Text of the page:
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A Developer's Guide For Contributing To Drupal
February 17, 2020 |

One of Drupal’s defining features is its open source nature, and the fact that it invites contributions from its vast community. Having been in the Drupal world for a few years now, I found myself wanting to make my own contributions, but unclear on how best to do so. 

The Drupal docs are sparse in some places, overly verbose in others, and they don’t take into account some of the specific tools we at Phase2 rely on, like Docker and Xdebug.

This guide is intended to help remove all of the barriers for getting patches up to

Find an issue

If you’re following this guide with an issue already in mind, feel free to skip this section. 

Otherwise, here are some steps to help you find an issue to solve: 

  1. Project Work: Any bug, UI problem, error message, or other Drupal issue you run into while working on a project is a good opportunity to contribute

  2. Needs Testing: If you know your way around automated testing, then consider searching for the tag ‘needs tests’ in the issue queue. There are often dozens of patches languishing in limbo and waiting for a couple of tests so that they can be finally committed

  3. Composer Patches: In all likelihood your project has patches listed in its composer.json that either you, or one of your teammates decided was necessary. This is a perfect place to contribute because you’ll already have some context about what the issue is, which makes it easier to jump in and add whatever is necessary to finally get it committed (which could be as simple as a small test or some documentation)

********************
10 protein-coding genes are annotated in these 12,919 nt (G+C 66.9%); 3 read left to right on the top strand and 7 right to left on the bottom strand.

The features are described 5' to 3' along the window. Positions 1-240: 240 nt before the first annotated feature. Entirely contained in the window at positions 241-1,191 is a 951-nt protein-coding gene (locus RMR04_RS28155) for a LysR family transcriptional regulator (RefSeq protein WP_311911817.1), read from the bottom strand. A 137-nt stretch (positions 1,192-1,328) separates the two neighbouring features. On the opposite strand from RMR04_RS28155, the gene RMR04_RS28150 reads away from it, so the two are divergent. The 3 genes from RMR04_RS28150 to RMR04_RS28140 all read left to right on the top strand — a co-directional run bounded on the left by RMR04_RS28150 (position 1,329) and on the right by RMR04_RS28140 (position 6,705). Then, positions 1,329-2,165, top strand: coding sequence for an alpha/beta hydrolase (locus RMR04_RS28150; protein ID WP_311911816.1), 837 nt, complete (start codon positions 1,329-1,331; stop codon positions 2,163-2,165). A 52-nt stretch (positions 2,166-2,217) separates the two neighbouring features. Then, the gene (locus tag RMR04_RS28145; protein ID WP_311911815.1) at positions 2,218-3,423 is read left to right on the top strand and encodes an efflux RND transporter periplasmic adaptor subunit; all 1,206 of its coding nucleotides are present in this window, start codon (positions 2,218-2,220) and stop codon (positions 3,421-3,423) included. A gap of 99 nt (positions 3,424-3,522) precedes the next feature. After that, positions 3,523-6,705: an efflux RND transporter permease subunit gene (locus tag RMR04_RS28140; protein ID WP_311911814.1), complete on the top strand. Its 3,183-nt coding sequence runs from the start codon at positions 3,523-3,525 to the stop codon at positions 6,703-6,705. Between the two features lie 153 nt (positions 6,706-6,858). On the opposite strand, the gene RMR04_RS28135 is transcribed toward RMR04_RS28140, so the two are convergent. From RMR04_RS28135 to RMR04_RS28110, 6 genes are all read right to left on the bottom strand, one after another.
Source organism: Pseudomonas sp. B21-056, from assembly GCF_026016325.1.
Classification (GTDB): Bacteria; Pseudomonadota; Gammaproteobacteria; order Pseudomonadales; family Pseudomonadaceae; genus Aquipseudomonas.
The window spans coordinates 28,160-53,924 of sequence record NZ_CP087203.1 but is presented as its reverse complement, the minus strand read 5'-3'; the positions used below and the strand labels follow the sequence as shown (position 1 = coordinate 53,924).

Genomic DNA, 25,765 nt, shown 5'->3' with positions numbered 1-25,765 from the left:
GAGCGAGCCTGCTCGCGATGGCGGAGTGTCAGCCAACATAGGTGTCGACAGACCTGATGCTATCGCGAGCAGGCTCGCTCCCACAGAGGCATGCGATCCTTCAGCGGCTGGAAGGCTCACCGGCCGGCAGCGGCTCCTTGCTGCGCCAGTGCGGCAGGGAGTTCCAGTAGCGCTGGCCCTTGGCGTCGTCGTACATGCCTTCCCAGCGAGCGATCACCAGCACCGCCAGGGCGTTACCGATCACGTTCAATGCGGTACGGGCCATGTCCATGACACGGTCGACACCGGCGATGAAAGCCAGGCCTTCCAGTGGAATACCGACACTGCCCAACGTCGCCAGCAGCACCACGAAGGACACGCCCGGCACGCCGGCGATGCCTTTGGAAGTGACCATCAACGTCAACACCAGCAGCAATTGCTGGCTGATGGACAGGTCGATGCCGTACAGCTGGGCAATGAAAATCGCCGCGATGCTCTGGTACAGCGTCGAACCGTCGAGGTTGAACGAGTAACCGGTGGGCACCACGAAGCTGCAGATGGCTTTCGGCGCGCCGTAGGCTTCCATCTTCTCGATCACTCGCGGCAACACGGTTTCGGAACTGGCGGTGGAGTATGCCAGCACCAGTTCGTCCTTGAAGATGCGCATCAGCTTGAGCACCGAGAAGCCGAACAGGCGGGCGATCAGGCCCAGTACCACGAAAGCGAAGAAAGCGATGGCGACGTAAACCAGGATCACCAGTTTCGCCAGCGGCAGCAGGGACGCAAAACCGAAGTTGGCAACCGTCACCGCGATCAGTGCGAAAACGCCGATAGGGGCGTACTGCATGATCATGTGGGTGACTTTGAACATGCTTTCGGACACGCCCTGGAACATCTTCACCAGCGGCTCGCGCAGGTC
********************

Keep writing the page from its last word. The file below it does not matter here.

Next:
4. Comment history: Check the post history on your dashboard for issues that you’ve already engaged with. Maybe they could still use some help.

  5. Novice Tag: Some issues have been marked with the “novice” tag to indicate that they’re particularly good for people just getting started in the contrib space

Once you find an issue, consider following it by clicking the green star icon. That way you’ll receive notifications on comments. 

Regardless of the approach you use to find an issue, keep in mind that it being either Core or Contrib will have a significant impact on your work. Core patches have a lot more visibility and the potential to help a lot more people, but since they’re core they’re going to have a lot more barriers to entry and will almost certainly require automated testing.

Contrib patches will likely have a smaller impact, but are usually easier to get in because they only need approval from the module’s developers. Once you’ve settled on an issue, you’re ready for the next step. 


Before moving any further I would highly recommend you install Dreditor in your browser. This tool adds a number of tools to, the most important being the “review” button that it will add to patch links.

This button displays patch files in an easy-to-read format that makes full use of javascript and color-coding.

Screenshot of Dreditor

On the left is the default patch display, the right is the same patch appearing in Dreditor. Not only does this make patches from other contributors easier to understand, it also gives a nice UI for commenting on individual lines and code review.

Set up your environment

You should only have to do the set up steps once. If you already have your environment going  feel free to skip this.


Like other projects, we should have a virtual environment to work in. At Phase2 we usually rely on Docker/Docksal for that task. Fortunately this repo makes it easy to set up a D8 environment using Docksal.

  • Clone the repo: 
git clone
  • Get to the root:
cd drupal8-contrib
  • Initialize the site:
fin init